The Red Roses amassed eight tries at Energia Park, Donnybrook, a ground that is fast becoming an all-timefavourite of theirs, after the Grand Slam win there in 2017.
This was a significant day in the world of women’s rugby, the first time a full-term professional side had taken the field. For most of the 80 minutes, they fulfilled all the expectations of their supporters. But you wonder what the final total might have been, had they remained blue-blooded amateurs for another month. Possibly 7-50?
When you see both props emerging from the dense undergrowth of a maul and sprinting across vast tracts of land, ball in hand, you wonder what their ancient predecessors would have said: ‘My job is to push. Then push some more.’
Not these days. With Sarah Bern and Hannah Botterman giving life-like imitations of centres, England were given huge go-forward from the start.
Needless to say the hosts played with great commitment, Michelle Claffey making a dangerous incursion early on. But the defence held strong.
It took England twelve minutes to mount their first decisive thrust. Fine handling and an overlap created by Sarah McKenna gave Jess Breach (on the right wing for the first time) her first chance. Starting from the 10-metre line, she produced two fends and was over. 3 caps, 12 tries. I ask you. 0-5
Sarah Hunter was happy to offer Katy Daley-Mclean a penalty kick under the posts rather than go for a line-out and driving maul. Early points on the board are the key. 0-8
Despite enjoying plenty of possession, England managed only one more try before the break. Ireland showed plenty of thrust, but the odd error stymied their chance of a score.
KD-M indulged herself with yet another grubber through. This time it was McKenna on the receiving end. This has been a rich source of success in recent campaigns. Though there was doubt in Irish minds about the touchdown, Aimee Barrett-Theron was happy to accept her AR’s verdict. Photographers who had gathered there escaped with their lives.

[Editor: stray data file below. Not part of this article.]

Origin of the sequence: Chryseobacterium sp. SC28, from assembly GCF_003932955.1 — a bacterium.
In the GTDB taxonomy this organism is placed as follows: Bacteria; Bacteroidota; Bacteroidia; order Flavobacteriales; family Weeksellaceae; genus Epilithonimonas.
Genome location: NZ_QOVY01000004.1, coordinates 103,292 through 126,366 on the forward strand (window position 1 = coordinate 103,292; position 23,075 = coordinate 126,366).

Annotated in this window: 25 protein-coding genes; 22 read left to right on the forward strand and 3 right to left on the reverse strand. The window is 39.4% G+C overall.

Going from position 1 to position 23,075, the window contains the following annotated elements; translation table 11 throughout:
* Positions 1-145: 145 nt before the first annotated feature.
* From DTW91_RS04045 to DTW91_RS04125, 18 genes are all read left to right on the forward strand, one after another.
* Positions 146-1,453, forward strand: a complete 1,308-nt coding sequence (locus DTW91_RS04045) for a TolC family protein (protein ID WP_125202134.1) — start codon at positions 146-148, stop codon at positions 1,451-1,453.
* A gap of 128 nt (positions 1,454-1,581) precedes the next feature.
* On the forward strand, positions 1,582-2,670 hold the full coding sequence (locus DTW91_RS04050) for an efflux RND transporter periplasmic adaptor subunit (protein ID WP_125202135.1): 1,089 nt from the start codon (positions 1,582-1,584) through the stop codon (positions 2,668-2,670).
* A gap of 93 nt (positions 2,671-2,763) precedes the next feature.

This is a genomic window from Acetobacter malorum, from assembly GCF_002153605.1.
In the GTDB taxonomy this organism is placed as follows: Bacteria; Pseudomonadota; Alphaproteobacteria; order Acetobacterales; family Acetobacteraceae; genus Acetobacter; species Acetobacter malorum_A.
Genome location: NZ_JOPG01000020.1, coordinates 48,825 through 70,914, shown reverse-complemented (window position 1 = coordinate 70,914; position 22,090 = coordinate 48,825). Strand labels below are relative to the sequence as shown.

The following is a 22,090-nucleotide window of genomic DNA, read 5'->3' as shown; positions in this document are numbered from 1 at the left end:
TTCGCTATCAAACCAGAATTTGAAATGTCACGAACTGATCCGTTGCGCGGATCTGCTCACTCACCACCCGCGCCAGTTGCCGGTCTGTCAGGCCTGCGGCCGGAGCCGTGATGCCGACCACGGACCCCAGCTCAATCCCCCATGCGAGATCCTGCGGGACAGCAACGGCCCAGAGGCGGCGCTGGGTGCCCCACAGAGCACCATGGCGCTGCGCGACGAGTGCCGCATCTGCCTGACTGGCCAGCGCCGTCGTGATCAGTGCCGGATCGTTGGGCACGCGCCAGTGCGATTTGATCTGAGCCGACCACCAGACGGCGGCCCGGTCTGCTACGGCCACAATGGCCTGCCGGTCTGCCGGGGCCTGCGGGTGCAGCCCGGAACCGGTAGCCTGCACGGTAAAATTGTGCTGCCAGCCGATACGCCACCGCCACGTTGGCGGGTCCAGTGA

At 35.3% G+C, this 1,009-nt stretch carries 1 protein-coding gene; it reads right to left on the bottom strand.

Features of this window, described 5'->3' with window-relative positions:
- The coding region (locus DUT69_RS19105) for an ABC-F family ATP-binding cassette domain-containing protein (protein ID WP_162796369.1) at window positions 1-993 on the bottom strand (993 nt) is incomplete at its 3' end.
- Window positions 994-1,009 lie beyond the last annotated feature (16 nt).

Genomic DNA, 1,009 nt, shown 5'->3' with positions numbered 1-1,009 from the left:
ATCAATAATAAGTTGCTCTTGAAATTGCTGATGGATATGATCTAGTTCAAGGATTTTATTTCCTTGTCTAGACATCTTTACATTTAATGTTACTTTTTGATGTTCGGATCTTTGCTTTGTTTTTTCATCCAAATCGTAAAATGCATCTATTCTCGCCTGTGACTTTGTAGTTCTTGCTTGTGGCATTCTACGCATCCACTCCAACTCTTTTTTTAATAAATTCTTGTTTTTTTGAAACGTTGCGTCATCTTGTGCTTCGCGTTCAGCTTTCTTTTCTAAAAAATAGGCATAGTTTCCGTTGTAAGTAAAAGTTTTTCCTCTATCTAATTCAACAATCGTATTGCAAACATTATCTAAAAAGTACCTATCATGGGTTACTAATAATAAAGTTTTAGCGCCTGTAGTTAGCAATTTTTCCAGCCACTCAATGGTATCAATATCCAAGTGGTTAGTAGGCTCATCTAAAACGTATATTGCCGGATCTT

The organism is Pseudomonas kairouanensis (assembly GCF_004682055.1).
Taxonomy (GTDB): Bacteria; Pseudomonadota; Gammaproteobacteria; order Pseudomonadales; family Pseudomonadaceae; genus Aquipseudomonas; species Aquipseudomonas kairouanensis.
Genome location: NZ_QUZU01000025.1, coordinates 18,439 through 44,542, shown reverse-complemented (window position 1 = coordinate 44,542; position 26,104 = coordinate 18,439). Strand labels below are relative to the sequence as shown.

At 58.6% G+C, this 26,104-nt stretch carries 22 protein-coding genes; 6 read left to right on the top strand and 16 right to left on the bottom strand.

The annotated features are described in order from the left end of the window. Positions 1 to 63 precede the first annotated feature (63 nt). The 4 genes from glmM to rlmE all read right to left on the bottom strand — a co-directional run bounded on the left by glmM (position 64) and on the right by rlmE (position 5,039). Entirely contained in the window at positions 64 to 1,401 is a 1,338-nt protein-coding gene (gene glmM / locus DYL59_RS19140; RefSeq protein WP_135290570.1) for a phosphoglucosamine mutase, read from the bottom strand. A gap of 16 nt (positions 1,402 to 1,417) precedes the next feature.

Before half-time, the injured Marlie Packer was replaced by Amy Cokayne, who showed that she could probably occupy any position on the field.
This wasn’t a safe lead, but many pundits feared for Irish hopes after the restart. England were always likely to outlast their opponents, and the newer faces on the field would settle down ever more comfortably alongside their more experienced team-mates.
And so it proved: the Red Roses ran in no fewer than six further tries. Bern and Botterman continued their un-front-row-like runs to offer the outside backs yet more room for manoeuvre. Leanne Riley increased the pace dramatically and the front five all showed their handling skills. Tatyana Heard made a strong impression at inside-centre, helped no doubt by the reassuring presence of Emily Scarratt beside her.
Bern got the try her efforts merited, thanks to fine linking by Poppy Cleall. 0-20
Soon after, Lark Davies was on the end of another rumble, to add to her autumn haul of tries. In no time at all England had doubled their half-time score. 0-27
Daley-Mclean recorded the fifth try, thanks to a fine off-load off the ground by Rowena Burnfield. 0-34
Now the planned replacements began to appear, starting as usual with the front row: On came Shaunagh Brown with Bryony Cleall (her long-awaited first cap). I’ll comment on this move below.
On 62 minutes Ireland had the well-earned consolation of a penalty try as England lost their concentration at a scrum. 7-34 (the final score last time the two sides met here).
It’s an indication of the Red Roses’ all-round strength – and individuals’ desire to put a marker down – that the last three tries all came from replacements: Zoe Harrison 7-39. Emily Scott 7-44 and Bryony Cleall 7-51.